Skip to main content

FSP Twins 500W Redundant PSU Review

The FSP Twins series combines the usability of a normal ATX PSU and the advanced features of a redundant server unit. The Twins 500W we're evaluating today addresses users that need an ultra-reliable PSU and are willing to pay for it.

Load Regulation, Hold-Up Time, And Inrush Current

To learn more about our PSU tests and methodology, please check out How We Test Power Supply Units. 

Primary Rails And 5VSB Load Regulation

Load Regulation testing is detailed here.

Image 1 of 8

Image 2 of 8

Image 3 of 8

Image 4 of 8

Image 5 of 8

Image 6 of 8

Image 7 of 8

Image 8 of 8

Hold-Up Time

Our hold-up time tests are described in detail here.

Image 1 of 7

Image 2 of 7

Image 3 of 7

Image 4 of 7

Image 5 of 7

Image 6 of 7

Image 7 of 7

Our hold-up time result is very long since the bulk caps of both modules are utilized in this test. On top of that, we need to see a large number for a smooth transition to take place from one module to the other in case of a failure.

Inrush Current

For details on our inrush current testing, please click here.

Image 1 of 2

Image 2 of 2

The inrush current is quite low with 115V input, while it's on the high side with 230V (still, we see less than 50A).

Load Regulation And Efficiency Measurements

The first set of tests reveals the stability of the voltage rails and the Twins 500W's efficiency. The applied load equals (approximately) 10 to 110 percent of the PSU's maximum load in increments of 10 percentage points.

We conducted two additional tests. During the first, we stressed the two minor rails (5V and 3.3V) with a high load, while the load at +12V was only 0.1A. This test reveals whether a PSU is Haswell-ready or not. In the second test, we determined the maximum load the +12V rail could handle with minimal load on the minor rails.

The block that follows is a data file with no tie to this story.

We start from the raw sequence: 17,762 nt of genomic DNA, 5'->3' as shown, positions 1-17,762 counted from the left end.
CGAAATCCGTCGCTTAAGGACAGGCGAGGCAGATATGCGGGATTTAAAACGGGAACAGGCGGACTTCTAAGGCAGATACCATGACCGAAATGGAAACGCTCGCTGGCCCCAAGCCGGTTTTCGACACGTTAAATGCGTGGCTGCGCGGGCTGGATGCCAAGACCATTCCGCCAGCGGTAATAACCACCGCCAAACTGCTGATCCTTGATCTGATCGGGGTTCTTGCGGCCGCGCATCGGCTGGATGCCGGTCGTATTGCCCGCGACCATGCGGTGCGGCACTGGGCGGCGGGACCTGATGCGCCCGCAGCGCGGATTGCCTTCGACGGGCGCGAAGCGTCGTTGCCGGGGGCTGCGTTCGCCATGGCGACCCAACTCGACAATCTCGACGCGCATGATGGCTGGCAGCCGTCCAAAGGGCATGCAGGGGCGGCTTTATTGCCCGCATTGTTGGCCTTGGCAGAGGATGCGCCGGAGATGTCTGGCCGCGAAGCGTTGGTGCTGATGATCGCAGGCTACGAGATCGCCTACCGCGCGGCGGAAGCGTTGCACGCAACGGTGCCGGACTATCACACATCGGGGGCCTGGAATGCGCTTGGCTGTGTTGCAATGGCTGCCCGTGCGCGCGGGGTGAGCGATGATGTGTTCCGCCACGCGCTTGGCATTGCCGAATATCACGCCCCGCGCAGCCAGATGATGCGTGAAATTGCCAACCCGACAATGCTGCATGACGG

Test #12V5V3.3V5VSBDC/AC (Watts)EfficiencyFan SpeedFan NoiseTemps (In/Out)PF/AC Volts
12.337A1.995A1.988A0.990A49.7567.540%8233 RPM53.8 dB(A)37.05°C0.939
25.726A3.001A2.990A1.190A99.7478.498%8782 RPM55.3 dB(A)38.99°C0.970
39.471A3.515A3.514A1.395A149.8482.945%8844 RPM55.6 dB(A)39.16°C0.978
413.224A4.034A4.009A1.600A199.7985.260%9124 RPM55.2 dB(A)39.44°C0.986
516.646A5.052A5.029A1.805A249.7486.466%9294 RPM54.9 dB(A)39.89°C0.989
620.082A6.090A6.055A2.015A299.7187.120%9609 RPM54.7 dB(A)40.52°C0.991
723.524A7.126A7.084A2.225A349.7287.371%9836 RPM52.2 dB(A)41.14°C0.993
826.992A8.180A8.127A2.436A399.7687.408%10316 RPM50.4 dB(A)41.98°C0.994
930.915A8.711A8.673A2.440A449.7387.406%10718 RPM51.6 dB(A)42.88°C0.995
1034.551A9.248A9.192A3.075A499.6787.196%11062 RPM52.5 dB(A)43.90°C0.996
1138.834A9.258A9.211A3.078A549.6187.074%11556 RPM54.8 dB(A)44.62°C0.997
CL10.099A16.026A16.004A0.004A131.3275.947%14706 RPM53.5 dB(A)43.43°C0.976
CL241.624A1.004A1.003A1.002A507.2588.205%11013 RPM52.5 dB(A)44.03°C0.996

Load regulation at +12V is satisfactory, but it's quite loose on the minor rails. Apparently, the frame's DC-DC converters need some modification in order to offer tighter voltage outputs.

Efficiency under light loads is pretty low because the output of two PSUs is combined, doubling their power losses. Moreover, under high ambient temperatures, both fans are quite loud. We also notice a fan bearing noise in the 8000-10,000 RPM range. For those of you who weren't expecting such high acoustic readings, remember that this is a server-class PSU running under tough conditions. In addition to costing more money, professional power supplies delivering increased reliability and redundant functionality also tend to be loud. If you don't want a noisy PC, stay away from this FSP offering.

FSP Guardian Screenshots

You will find several screenshots of the FSP Guardian software below.

Image 1 of 13

Image 2 of 13

Image 3 of 13

Image 4 of 13

Image 5 of 13

Image 6 of 13

Image 7 of 13

Image 8 of 13

Image 9 of 13

Image 10 of 13

Image 11 of 13

Image 12 of 13

Image 13 of 13

Aris Mpitziopoulos
Aris Mpitziopoulos is a Contributing Editor at Tom's Hardware US, covering PSUs.